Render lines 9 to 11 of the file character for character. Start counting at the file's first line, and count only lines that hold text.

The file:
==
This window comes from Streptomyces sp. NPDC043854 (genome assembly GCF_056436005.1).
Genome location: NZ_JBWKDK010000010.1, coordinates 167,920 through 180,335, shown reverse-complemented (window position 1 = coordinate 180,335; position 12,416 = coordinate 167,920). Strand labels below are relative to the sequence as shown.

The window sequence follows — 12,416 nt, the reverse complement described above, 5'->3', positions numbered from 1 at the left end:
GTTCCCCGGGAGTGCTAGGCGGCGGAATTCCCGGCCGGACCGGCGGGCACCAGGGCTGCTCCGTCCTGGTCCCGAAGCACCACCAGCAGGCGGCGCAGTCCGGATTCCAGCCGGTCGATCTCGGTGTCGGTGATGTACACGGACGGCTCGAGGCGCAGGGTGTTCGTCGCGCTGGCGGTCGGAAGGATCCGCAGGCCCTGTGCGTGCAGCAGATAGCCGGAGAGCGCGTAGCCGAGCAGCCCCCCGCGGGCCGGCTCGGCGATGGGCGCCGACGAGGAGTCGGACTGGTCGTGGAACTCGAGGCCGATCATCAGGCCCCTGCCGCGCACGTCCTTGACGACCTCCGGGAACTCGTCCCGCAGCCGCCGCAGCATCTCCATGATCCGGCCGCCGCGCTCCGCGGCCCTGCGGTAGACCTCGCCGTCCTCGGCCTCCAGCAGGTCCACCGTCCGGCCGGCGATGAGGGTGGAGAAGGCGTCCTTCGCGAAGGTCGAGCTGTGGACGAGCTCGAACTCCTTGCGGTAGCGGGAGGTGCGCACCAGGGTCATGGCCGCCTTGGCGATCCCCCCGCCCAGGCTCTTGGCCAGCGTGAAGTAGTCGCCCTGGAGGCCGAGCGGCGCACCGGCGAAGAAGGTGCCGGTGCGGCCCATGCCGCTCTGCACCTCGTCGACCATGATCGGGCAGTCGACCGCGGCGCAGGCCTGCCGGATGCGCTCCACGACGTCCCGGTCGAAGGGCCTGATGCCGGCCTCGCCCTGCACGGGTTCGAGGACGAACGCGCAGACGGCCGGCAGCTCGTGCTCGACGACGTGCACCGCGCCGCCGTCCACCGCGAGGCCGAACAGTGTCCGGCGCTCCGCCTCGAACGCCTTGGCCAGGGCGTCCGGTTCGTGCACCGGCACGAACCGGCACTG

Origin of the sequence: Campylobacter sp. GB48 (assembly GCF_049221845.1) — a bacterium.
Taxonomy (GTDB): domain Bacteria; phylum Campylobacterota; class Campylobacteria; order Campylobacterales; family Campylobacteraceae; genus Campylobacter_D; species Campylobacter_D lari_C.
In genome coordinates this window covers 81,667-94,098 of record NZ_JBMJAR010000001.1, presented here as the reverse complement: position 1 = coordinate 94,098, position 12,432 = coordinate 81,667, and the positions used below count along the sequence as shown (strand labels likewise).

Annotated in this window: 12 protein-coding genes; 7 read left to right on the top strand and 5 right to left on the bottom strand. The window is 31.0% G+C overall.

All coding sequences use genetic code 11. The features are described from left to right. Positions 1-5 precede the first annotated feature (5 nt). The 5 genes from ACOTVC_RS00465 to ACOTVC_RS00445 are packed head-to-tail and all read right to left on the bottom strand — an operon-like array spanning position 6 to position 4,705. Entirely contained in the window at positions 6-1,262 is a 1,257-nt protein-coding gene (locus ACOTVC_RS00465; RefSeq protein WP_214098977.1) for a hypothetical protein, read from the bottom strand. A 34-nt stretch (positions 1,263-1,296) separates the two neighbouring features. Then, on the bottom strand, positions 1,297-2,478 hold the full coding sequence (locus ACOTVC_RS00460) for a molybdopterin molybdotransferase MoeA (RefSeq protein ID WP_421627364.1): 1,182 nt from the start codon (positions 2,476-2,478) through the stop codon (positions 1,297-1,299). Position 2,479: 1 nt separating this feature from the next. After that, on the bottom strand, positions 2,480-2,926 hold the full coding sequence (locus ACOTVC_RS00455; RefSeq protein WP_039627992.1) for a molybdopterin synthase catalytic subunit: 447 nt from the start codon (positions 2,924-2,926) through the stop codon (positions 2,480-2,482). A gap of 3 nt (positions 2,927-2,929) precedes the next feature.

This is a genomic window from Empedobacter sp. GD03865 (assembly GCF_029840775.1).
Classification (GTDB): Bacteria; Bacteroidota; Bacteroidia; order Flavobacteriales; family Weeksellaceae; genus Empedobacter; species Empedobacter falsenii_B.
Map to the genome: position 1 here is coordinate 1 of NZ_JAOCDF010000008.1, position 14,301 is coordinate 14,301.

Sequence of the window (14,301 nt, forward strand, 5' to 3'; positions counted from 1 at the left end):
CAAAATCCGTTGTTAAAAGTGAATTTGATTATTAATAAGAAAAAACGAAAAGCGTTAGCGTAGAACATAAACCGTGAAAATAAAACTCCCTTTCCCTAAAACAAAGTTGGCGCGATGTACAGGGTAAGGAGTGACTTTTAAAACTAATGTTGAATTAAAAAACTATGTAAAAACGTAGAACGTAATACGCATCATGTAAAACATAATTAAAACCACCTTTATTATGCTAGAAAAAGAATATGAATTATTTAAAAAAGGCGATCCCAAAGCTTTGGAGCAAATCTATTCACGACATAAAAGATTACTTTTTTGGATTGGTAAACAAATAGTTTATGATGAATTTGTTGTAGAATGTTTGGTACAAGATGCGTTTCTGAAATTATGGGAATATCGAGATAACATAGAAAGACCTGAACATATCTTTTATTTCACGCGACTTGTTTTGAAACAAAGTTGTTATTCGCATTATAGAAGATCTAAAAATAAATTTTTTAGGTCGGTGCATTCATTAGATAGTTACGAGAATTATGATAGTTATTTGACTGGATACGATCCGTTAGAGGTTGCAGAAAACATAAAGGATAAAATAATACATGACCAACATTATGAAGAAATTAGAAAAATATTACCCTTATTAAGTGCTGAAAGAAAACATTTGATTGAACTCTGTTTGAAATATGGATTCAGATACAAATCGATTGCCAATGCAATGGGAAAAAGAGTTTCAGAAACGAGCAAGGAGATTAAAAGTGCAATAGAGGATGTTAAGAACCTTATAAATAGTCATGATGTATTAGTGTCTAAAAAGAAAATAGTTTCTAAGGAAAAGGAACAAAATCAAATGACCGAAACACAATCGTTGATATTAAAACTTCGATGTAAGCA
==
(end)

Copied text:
All coding sequences use genetic code 11. The features are described from left to right. Positions 1-5 precede the first annotated feature (5 nt). The 5 genes from ACOTVC_RS00465 to ACOTVC_RS00445 are packed head-to-tail and all read right to left on the bottom strand — an operon-like array spanning position 6 to position 4,705. Entirely contained in the window at positions 6-1,262 is a 1,257-nt protein-coding gene (locus ACOTVC_RS00465; RefSeq protein WP_214098977.1) for a hypothetical protein, read from the bottom strand. A 34-nt stretch (positions 1,263-1,296) separates the two neighbouring features. Then, on the bottom strand, positions 1,297-2,478 hold the full coding sequence (locus ACOTVC_RS00460) for a molybdopterin molybdotransferase MoeA (RefSeq protein ID WP_421627364.1): 1,182 nt from the start codon (positions 2,476-2,478) through the stop codon (positions 1,297-1,299). Position 2,479: 1 nt separating this feature from the next. After that, on the bottom strand, positions 2,480-2,926 hold the full coding sequence (locus ACOTVC_RS00455; RefSeq protein WP_039627992.1) for a molybdopterin synthase catalytic subunit: 447 nt from the start codon (positions 2,924-2,926) through the stop codon (positions 2,480-2,482). A gap of 3 nt (positions 2,927-2,929) precedes the next feature.

This is a genomic window from Empedobacter sp. GD03865 (assembly GCF_029840775.1).
Classification (GTDB): Bacteria; Bacteroidota; Bacteroidia; order Flavobacteriales; family Weeksellaceae; genus Empedobacter; species Empedobacter falsenii_B.